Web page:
EHR Readiness – 6 Tips for Successful EHR Implementation

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December 17, 2015

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The shift to digital technology over the last 30 years has led to vast improvements not only in our everyday lives, but also in the healthcare industry. One of these changes is Electronic Health Records (EHR).

An EHR is a digital record of a patient’s various health encounters, which is maintained over time and can be shared across the continuum of healthcare providers; the information is available at any time in any place.

Implementing EHR improves patient care, reduces cost, and increases resident and patient satisfaction. Failure to implement EHR by end of year 2015 will reduce Medicare reimbursement by 1% in 2016.

After the decision is made to implement EHR, where do you begin? Patty Kimball, previously the Director of Clinical Information Systems at Compass Pointe Healthcare System and now Director of IT at Skyline, and Ellen Darling, Senior Project Manager at VCPI, discuss the various stages of EHR implementation and what considerations should be taken into account in a webinar held on October 27, 2015.

For a successful EHR System implementation, follow these six tips:

  1. Communicate to All Employees

    Patty says communicating to all employees is the most important thing you can do when implementing an EHR system. Ellen recommends to communicate, communicate and over-communicate to all levels to ensure everyone is on the same page. EHR success depends on everyone.

  2. Optimize Workflow

    Optimize workflow and processes by spending a “day in the life.” Take time with each discipline – Nursing, CNAs, all ancillary departments, Business Office Manager, MDS, etc. – to better understand the process a patient or resident encounters. Patty recommends following a potential prospect from admission into the facility to interaction with all of the disciplines to discharge.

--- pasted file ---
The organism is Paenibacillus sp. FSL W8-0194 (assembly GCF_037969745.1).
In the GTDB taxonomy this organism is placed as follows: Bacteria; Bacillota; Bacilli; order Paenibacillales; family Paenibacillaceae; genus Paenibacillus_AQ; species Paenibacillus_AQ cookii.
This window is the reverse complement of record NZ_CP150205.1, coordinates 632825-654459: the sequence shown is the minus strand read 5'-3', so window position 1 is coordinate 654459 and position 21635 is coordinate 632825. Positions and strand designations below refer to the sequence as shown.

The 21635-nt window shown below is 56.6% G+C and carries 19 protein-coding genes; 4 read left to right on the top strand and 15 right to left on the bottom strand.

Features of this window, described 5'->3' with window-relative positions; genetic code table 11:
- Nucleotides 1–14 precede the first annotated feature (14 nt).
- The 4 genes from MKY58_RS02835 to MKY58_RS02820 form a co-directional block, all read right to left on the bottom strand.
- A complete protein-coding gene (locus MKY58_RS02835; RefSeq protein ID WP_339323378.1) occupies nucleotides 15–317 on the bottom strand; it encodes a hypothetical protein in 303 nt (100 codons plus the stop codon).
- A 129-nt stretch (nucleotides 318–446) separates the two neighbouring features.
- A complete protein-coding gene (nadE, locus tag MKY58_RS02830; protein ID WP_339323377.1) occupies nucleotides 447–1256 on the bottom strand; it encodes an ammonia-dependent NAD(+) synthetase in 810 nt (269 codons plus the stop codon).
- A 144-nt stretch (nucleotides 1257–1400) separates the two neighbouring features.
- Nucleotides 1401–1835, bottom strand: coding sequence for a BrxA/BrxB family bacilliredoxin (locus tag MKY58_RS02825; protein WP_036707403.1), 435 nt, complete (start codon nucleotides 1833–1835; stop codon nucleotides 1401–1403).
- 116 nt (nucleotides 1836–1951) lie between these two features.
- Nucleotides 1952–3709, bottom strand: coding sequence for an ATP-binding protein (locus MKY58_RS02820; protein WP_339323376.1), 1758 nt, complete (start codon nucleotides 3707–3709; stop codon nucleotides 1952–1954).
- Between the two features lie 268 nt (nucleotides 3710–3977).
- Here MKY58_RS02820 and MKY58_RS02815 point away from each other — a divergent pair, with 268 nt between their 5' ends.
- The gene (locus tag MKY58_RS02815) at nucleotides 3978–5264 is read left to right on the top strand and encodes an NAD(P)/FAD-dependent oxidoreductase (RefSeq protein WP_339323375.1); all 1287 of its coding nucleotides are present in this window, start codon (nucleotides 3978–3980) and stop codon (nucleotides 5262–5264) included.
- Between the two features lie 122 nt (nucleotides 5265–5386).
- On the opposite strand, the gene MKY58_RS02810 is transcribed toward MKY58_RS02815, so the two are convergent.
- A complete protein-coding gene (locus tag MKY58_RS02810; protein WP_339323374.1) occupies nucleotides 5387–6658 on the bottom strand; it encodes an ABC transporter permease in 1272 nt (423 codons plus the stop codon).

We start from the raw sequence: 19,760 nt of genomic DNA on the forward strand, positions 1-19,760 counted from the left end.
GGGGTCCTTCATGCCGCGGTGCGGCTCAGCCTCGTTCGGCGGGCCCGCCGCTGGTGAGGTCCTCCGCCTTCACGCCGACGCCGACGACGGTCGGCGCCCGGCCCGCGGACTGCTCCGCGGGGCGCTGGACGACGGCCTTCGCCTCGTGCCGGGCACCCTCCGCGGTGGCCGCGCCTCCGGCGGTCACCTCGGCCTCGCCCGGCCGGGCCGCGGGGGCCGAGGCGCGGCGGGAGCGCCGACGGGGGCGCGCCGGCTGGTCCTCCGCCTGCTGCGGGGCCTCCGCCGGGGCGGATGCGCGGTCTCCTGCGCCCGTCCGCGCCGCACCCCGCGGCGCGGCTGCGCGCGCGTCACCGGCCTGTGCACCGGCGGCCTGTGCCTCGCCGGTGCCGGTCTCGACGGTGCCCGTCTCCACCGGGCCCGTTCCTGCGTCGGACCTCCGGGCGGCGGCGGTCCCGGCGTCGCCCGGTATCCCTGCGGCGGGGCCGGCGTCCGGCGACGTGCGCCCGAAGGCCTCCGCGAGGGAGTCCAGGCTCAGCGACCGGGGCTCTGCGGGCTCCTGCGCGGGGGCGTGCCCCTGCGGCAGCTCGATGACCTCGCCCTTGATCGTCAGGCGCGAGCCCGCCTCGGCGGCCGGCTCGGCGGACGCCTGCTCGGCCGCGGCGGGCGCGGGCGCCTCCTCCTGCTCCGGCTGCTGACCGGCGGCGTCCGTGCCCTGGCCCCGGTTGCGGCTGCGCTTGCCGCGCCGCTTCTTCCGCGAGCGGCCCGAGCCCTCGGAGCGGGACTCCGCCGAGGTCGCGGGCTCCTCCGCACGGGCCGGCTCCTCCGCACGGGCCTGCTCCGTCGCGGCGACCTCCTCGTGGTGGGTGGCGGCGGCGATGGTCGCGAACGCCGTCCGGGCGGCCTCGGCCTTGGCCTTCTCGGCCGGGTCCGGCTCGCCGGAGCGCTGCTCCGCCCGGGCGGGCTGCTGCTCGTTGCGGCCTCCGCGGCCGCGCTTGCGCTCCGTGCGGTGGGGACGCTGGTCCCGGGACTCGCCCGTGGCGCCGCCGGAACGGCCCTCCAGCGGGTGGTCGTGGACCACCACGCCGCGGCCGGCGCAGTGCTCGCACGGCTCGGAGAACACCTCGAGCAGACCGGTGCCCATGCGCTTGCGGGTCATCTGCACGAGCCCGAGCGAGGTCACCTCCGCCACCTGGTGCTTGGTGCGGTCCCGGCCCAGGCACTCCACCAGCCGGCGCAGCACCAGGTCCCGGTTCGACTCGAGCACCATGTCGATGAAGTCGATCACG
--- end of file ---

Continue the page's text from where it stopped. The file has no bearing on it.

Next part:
3. Invest in the Right Equipment

    The results of the workflow analysis will determine IT needs – laptops, tablets, kiosks, printers, etc., how many of each and where. To get the equipment and setup appropriate for your needs and facility, invest in a company that can manage all non-clinical aspects for a successful EHR implementation, such as:


    • Project Management – Ellen says you’re more likely to complete the implementation faster when it starts with a good project plan. It will drive the entire process and keep it on track.

    • Cabling and electrical

    • Professional onsite wireless survey and implementation

    • Endpoint configuration and deployment

    • Circuit redundancy/disaster recovery

    • HIPAA compliance

  4. Improve Documents and Test, Test, Test

    Review all your paper documents to reduce redundancy and make them better, not merely keep a duplication of existing documents. Make sure to include members from each discipline, and determine which department will record which data.

    Software configuration and testing must be completed prior to implementation. Develop test plans and try to do everything the end user will do – not just once or by one person, but several times by multiple people.

  5. Develop Training and Implementation

    Develop training materials for nurses first, then CNAs. Training for nurses is likely twice as long as it is for CNAs and ancillary departments.

    Train and deploy in phases so one discipline can learn the system and assist others. Patty recommends training and deploying Nursing and ancillary departments first. Then, the Nursing staff can monitor CNAs and keep them on track.

    Ensure that all users attend class, and Superusers for the facility (DON or DEQ) attend all classes. For successful training, you need to include overtime in the week of training so staff can still provide high quality of care to patients and residents while focusing on training.

  6. Get the Right Support
    At the facility level, most staff members are clinicians. To support staff before, during and after implementation, Ellen recommends an experienced network of healthcare IT professionals, ranging from Project Managers and Consulting CIOs to Service Desk Analysts and Field Technicians.


For more detail on Patty and Ellen’s recommendations, watch the webinar.